In my more curmudgeonly moments I might think that he was describing a modern Friends meeting. :^)

I think that this concern for proper beginnings stands in contrast to our difficulty in introducing new Friends to the basics of our faith. Quakerism is not difficult to write about or describe. The collected works of George Fox, after all, run to 8 volumes, James Naylor to four and Robert Barclay to three. When Fox came down from Pendle Hill and preached at Firbank Fell, he spoke for three hours. So I don't think that the problem is with the subject matter as much as it is with us.

First of all, we are socialized to not talk about religion. Religious conversation is actively discouraged in most social settings and our schools and workplaces are often aggressively secular. Secondly, even in our meetings we do not necessarily talk a lot about what we believe and we certainly are not used to making a short summary of our beliefs. When I first started giving talks on Quakerism, it was hard for me to make such a summary. It was even harder when I tried to do this in conversation with a newcomer after meeting. Partly this was my own natural shyness and partly it was that it made me very vulnerable to say words to the effect of “I believe that God speaks to each of us directly and I am trying to make listening to that voice the central part of my life on a daily basis.” Thirdly we are often exquisitely sensitive to not appear to be forcing our beliefs on anyone. And finally it is hard because Friends no longer have a common set of shared beliefs or a common language that lets us set out the essentials of Quakerism without a lot of caveats and disclaimers.

I have heard some people propose that Quakerism is really based on orthopraxy, right practice, rather than orthodoxy, or right belief. The truth of the matter is that the meetings I have attended have often not done a good job of teaching either. We don't provide the basics of Quaker belief and we don't do much about teaching about what it means to live as a Quaker either. We may give some guidance on how to center down in meeting but often people are left to their own devices. How much do we talk about daily spiritual practice or how to live a life of scrupulous honesty or what does it mean on a daily basis to live in the life and power that takes away the occasion for all war?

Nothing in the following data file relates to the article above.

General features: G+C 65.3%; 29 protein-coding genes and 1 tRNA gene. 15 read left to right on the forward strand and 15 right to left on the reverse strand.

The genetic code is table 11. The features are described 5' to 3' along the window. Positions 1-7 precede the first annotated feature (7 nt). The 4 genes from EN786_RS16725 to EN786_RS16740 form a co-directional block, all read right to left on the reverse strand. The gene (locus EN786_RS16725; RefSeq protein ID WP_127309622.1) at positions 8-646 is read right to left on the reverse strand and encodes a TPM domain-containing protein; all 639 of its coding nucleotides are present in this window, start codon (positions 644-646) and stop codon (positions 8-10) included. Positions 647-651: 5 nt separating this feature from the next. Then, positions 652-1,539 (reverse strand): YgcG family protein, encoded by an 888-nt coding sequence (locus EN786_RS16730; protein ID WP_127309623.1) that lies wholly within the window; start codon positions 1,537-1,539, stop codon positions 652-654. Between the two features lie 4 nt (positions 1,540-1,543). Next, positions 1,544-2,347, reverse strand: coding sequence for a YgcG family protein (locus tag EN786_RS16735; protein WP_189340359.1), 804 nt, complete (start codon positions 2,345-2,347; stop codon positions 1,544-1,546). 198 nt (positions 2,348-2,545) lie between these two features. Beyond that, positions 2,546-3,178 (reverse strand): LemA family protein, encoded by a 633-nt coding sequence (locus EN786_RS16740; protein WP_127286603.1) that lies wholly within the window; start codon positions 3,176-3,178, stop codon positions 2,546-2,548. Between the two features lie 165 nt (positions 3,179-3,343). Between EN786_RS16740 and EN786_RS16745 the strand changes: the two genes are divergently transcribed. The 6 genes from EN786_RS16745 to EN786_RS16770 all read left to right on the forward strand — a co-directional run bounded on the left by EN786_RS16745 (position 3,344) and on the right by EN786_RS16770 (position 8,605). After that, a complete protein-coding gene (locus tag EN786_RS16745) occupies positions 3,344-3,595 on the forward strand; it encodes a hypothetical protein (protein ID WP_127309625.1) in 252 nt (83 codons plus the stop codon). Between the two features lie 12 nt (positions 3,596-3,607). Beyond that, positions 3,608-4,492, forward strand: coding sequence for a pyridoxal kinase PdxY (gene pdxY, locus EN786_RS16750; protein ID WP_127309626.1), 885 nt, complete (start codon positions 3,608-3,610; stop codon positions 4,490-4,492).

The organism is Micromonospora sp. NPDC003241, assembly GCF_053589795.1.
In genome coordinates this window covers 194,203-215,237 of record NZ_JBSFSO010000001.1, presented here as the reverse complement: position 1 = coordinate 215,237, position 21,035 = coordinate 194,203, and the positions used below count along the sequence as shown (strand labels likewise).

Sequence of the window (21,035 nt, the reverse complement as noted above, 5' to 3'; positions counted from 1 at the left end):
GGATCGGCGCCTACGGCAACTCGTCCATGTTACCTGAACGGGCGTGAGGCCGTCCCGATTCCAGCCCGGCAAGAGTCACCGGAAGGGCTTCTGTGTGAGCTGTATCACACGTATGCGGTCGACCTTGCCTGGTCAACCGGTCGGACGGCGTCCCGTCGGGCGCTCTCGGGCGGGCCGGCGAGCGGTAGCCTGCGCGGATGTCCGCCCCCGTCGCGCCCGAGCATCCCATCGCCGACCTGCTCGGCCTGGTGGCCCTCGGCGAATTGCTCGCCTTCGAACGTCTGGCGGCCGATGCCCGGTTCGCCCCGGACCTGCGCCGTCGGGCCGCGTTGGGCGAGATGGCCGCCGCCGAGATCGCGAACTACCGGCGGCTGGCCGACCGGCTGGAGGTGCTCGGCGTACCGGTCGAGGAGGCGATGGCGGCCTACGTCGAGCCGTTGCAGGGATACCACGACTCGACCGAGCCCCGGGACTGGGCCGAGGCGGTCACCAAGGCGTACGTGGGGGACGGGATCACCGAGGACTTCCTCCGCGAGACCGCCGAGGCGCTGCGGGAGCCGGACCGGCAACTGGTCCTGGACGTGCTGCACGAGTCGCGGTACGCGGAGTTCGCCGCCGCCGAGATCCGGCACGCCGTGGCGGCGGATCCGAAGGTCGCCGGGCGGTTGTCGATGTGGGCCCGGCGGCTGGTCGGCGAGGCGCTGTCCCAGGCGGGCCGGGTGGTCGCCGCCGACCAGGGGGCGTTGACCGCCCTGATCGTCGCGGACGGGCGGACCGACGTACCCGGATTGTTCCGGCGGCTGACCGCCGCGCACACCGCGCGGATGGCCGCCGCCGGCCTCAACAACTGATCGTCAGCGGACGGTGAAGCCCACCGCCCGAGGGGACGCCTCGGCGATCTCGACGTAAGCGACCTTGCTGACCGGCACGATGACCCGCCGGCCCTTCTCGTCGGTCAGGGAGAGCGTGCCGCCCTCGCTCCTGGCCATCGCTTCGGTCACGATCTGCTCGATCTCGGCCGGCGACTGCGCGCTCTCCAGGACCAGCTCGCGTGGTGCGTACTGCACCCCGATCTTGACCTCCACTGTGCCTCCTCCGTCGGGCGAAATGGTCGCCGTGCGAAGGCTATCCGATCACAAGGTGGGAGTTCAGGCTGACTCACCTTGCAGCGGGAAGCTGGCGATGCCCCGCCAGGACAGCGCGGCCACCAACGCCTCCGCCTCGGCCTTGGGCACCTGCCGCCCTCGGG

We comfort ourselves by saying that Quakerism should be caught and not taught. As a result newcomers to Quakerism are often left to figure things out for themselves. We might think that we are leaving them to be taught directly by God but what may happen is that they end up making sense of things using whatever frameworks and understandings they brought with them. As a result they may not come to understand what is unique about Quakerism. Is it any wonder that in matters of basic understanding of doctrine that we are a cacophony not a consensus and certainly not a sense of the meeting?

I do not mean to imply that we should have a creed or statement of belief but that we need to find a core understanding of Quakerism that we at least agree to wrestle with to be able to continue as a religious community. After all if “the spirit of Christ, by which we are guided is not changeable, so as once to command us from a thing as evil and again to move unto it...” is true in regard to our peace testimony might it also be true in other areas of our belief?


Blogger Lorcan said...

Hello fFriend!

I left a wee hello on thy opening post, and just added thy blog to my links.

All the best
thine in the light

May 20, 2006 9:09 AM  
Blogger Rich in Brooklyn said...

There was or maybe still is a tract written in verse and called "Briefer Barclay". It was by William Bacon Evans and was published by the Friends Tract Association. I believe it must be what you remembered as "An Even Briefer Barclay". It is listed as an item for sale at this website, but I'm not sure the information is current. It is also said to be included in an anthology of Evans' work called Brief Essays and Further Rhymes, which is advertised at this website